President Donald Trump will be campaigning in Rochester as part of a barnstorming tour of the Midwest in the waning days of the election campaign.

Trump will be speaking at 5 p.m. Friday at the Rochester International Airport, 7600 Helgerson Drive SW. The stop will be the last in a swing through Midwestern states, including Waterford Township, Mich., and Green Bay, Wis. Doors open at 2 p.m.

The confirmation of Trump's visit to Rochester comes on the heels of a number of hints that the campaign was eyeing a visit to Med City.

On Tuesday, the Mankato Free Press reported that the Trump campaign had pulled its advance team at Mankato Regional Airport after deciding against a Friday rally featuring the president in an airport hangar.

"We just got word that they're going to Rochester," The Free Press article quoted an anonymous source with knowledge of the situation.

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This morning, former Republican Congressman Gil Gutknecht sent out an email to his GOP network that Trump would be making Rochester a stop in the final days of the campaign.

"I heard a rumor (from a very good source) that Air Force One would be dropping down in Rochester on Friday. No other specifics," Gutneckt said in his email.

With COVID-19 surging, the announcement of the event is giving rise to fears that Trump is bringing a superspreader event to the heart of a medical community. Rochester Mayor Kim Norton emphasized in a tweet Wednesday that "campaign events are expected to adhere to state guidelines for gathering, masking and distancing."

"Keeping people safe from covid is vital during this time of increased spread & it is paramount that we protect our healthcare workers and community," Norton said.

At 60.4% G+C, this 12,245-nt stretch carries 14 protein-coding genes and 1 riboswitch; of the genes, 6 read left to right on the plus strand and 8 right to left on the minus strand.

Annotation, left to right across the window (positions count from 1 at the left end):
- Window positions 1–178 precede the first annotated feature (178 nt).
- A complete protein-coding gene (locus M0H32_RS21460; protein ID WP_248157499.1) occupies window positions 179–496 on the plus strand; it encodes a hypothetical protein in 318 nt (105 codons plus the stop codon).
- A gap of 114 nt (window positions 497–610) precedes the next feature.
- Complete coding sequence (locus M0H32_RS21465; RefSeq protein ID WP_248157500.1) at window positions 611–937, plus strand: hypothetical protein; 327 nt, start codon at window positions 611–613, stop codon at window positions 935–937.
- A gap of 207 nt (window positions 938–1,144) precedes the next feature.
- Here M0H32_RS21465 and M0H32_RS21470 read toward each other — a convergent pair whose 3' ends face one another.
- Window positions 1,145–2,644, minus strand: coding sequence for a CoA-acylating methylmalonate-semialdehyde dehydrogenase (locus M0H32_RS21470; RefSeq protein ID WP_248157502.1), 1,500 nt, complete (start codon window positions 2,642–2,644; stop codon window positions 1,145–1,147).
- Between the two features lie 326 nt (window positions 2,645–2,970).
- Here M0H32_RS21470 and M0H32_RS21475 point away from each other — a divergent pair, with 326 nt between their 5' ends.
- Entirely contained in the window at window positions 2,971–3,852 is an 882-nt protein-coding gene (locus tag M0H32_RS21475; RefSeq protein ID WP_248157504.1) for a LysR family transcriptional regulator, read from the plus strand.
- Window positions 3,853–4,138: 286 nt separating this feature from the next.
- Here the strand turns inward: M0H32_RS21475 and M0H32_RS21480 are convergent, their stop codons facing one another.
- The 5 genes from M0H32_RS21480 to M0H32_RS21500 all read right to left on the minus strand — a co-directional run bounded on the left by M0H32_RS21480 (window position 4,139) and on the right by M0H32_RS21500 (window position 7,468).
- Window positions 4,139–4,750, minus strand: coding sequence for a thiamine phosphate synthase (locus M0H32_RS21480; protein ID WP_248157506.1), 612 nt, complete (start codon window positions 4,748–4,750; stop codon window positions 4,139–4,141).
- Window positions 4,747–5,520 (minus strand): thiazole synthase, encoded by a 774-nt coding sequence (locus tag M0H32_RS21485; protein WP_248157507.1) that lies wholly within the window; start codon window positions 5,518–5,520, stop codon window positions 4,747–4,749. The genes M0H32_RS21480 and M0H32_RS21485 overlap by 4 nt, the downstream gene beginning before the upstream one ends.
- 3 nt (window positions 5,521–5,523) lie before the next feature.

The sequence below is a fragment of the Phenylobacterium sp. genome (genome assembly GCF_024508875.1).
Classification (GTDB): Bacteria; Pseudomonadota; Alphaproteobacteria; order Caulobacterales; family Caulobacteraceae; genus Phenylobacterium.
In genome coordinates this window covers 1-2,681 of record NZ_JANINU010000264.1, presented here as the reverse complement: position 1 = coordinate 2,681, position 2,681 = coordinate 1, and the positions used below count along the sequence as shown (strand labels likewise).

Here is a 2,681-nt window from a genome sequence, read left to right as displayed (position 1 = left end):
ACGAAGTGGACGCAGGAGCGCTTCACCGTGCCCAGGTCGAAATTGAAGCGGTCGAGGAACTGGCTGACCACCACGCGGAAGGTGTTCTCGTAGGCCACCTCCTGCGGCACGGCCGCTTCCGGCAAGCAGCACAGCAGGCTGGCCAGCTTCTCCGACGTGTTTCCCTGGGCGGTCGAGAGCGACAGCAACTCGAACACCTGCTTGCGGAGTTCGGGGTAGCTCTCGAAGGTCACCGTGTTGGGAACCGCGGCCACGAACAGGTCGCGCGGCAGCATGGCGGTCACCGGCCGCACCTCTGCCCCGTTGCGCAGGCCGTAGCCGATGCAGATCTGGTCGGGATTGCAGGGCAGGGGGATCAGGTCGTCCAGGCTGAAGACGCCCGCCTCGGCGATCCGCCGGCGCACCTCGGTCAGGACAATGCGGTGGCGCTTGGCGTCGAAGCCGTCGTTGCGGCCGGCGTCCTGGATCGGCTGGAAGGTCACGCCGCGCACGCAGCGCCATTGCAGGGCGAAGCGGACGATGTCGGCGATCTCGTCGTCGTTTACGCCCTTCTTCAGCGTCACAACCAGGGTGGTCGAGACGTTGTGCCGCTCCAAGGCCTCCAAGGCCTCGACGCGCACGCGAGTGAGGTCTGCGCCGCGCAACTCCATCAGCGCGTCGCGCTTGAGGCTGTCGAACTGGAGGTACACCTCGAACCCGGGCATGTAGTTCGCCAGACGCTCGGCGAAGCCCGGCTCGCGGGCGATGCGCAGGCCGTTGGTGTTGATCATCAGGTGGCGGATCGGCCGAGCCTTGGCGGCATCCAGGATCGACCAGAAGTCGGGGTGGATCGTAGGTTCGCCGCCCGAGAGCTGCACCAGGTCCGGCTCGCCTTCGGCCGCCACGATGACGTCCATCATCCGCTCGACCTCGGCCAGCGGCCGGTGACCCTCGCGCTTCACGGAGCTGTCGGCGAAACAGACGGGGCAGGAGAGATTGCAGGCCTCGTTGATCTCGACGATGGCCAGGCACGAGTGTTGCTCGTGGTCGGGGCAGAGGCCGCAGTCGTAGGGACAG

At a Rochester City Council meeting Wednesday evening, council member Michael Wojcik expressed concern that the Trump campaign would not adhere to the 250-person state limit for events.

"We know that's been violated at other events. How do we protect our community, so we don't become another super-spreader event?" he said.

City Attorney Jason Loos said the campaign signed a contract in Duluth with established capacity. He said he may look at adding a fine if rules are violated, but that it might be in vain.

"Realistically speaking, anything we put in there, I suspect they will say, 'Send us the bill,' and that's probably the last we hear of it," he said.

"They are providing $1 million in insurance," he added.

Norton said she talked to Duluth's mayor, who said the city chose not to put law enforcement in a difficult position.

Certainly, Trump has made no secret that he hankers for the state's 10 electoral votes. Ever since barely losing the state to Hillary Clinton in 2016, Trump has expressed regrets for not putting more time in a state that he saw as winnable.

State Sen. Dave Senjem recalled Trump's current campaign manager, Bill Stepien, saying that Trump had an "insatiable appetite wanting to win Minnesota going back to 2016."

"It sounded like they had a pretty strong debate in those final days in 2016 about him wanting to come to Minnesota and his campaign staff deciding that he should go somewhere else. And it's been in his craw ever since, even to 2018," Senjem said.

When Trump spoke in Rochester two years ago, it stuck the city with a significant bill for staff time and other expenses. Norton said she was told that the airport is requiring pay in advance "so that doesn't happen again."

"The incredible amount of staff time that goes into assuring a safe & secure event, does not qualify for reimbursed, however," Norton said.